Let us begin this week’s offering with two quotes from two respected legal eagles in the city of hills.

First, there are these words of wisdom from the office of Highland County Prosecutor Anneka Collins: “Those who labor within these halls seek only the truth.”

Next, there is this gem from Highland County Judge Kevin L. Greer, as spoken at The Highland County Press office on April 9 and quoting President John Adams: “We are a nation of laws.”

Do me a favor, if you will, and accept these comments as a preface to today’s opinion.

From the late Big Bill Woolard, until today, I think I have known – for one reason or another – almost every Hillsboro chief of police for the last 40-plus years. I believe that Bill’s job as police chief most likely was the toughest. After all, he was chief of police back when uptown Hillsboro had as many or more bars as law offices.

When Bill – who stood about 6’6 and weighed around 300 pounds – was called to break up a fight, his presence was all that was needed. If you knew Bill, you’d understand.

Of the many police chiefs who’ve followed Bill, I can say that I’ve never met recently departed Darrin Goudy – or as some call him, No. 5.

He may have been an admirable police officer at one time. But from what some city officials have said since his recent departure, that’s up for debate. He seems to have squandered the public’s trust.

Public officials – especially those entrusted with law enforcement – are rightfully held to high standards. When a public official brings suspicion on his or her office, it’s bad – and costly – for all of us. Moreover, when those in charge of that public official seek to sweep his or her actions under the rug, it exacerbates the matter.

How are private citizens and the taxpaying public supposed to have respect for and confidence in the legal system when those in power abuse it – and often without penalty?

Since this newspaper first reported on the former Hillsboro police chief’s situation, the city’s response has changed repeatedly. There’s something absolutely wrong with that.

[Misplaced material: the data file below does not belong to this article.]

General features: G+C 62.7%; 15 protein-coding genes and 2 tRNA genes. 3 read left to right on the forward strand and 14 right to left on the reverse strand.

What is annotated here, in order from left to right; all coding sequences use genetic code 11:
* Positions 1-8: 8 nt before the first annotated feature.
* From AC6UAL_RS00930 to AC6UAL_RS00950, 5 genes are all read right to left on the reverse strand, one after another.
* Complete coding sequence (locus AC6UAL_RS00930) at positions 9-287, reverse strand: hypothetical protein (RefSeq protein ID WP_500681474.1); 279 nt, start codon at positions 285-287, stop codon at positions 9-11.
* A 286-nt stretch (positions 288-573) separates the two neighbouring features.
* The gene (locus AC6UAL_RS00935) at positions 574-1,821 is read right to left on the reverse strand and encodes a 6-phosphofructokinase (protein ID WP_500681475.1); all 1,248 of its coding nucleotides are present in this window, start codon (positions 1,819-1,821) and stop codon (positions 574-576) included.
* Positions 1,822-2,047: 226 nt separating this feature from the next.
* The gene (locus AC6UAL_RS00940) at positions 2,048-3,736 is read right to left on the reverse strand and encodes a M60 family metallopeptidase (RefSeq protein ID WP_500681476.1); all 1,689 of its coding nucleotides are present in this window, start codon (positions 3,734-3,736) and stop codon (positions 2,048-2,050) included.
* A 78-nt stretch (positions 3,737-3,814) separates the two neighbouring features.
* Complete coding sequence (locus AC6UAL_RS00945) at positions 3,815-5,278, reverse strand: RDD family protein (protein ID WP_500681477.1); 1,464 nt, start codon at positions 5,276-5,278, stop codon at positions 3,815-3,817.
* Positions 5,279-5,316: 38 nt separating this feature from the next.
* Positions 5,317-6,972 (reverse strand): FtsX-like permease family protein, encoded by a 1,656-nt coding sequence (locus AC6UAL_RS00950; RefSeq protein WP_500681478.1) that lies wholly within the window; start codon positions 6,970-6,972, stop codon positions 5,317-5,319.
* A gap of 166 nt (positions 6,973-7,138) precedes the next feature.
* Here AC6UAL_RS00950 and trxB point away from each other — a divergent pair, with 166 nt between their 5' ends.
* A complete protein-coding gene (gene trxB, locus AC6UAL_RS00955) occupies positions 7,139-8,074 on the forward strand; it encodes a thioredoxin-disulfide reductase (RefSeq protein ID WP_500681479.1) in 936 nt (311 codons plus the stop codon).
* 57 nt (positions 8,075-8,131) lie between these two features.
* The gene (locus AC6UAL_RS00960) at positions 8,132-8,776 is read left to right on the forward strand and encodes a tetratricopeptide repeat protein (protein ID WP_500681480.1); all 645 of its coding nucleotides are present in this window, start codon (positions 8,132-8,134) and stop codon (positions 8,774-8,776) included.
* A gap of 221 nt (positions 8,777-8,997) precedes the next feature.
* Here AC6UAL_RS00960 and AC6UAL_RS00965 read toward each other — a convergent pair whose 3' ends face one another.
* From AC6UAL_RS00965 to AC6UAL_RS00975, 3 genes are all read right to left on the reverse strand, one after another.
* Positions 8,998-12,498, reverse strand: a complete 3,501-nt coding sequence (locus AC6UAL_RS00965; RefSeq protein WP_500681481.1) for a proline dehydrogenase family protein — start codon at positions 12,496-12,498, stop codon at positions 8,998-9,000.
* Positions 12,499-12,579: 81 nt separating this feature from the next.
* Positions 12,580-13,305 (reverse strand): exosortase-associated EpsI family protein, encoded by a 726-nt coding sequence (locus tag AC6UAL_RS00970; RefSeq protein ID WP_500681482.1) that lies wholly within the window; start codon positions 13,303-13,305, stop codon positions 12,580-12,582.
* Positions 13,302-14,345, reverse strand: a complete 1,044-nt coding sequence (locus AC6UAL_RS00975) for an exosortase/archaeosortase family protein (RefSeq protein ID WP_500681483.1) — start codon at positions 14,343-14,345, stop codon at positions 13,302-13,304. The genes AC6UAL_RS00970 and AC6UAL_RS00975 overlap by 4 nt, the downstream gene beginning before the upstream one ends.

For what little it is worth, I shared this nonsense with Ohio Auditor Keith Faber and Ohio Attorney General Dave Yost. I doubt very much that either state Republican office holder gives a royal damn about what passes for “good” government in Hillsboro. They are both far too busy padding their own political accolades.

This week, Highland County Prosecutor Anneka Collins took the proverbial bull by the horns and sought action by the city, saying, in essence, that failing to report a crime is in itself a crime. Good for her.

If there is evidence of wrongful action, the city is obligated to pursue it. For all the politically convenient talk of “transparency,” more often than not, it is pure posturing. Actions speak louder than words.

Far too often, those in public office seek the most expedient and least embarrassing solution to their own problems – all at taxpayers’ expense. Meanwhile, when private citizens come into confrontation with the so-called rule of law, they are prosecuted. They don’t have the luxury of a friend in public office or the most popular political party.

And let’s face it, those so-called friends are much more concerned with their own well-paid jobs at our expense than anything else.

Collins deserves credit for seeking an investigation of the former Hillsboro police chief. The Highland County Sheriff’s Office – or another law enforcement agent – must follow through. Otherwise, Hillsboro’s No. 5 is free to seek employment elsewhere.

This issue needs a thorough investigation. Granted, taxpayers will pay for it. But it will be a small price compared to the enablers and their cost to us. There’s a reason Hillsboro has had six police chiefs in seven years.

Maybe the city and the Highland County Republican Party will wake up some day. But I wouldn’t count on it. They loved imprisoned BFF Bob Lambert, too, didn’t they? Lesson not learned.

Rory Ryan is publisher and owner of The Highland County Press.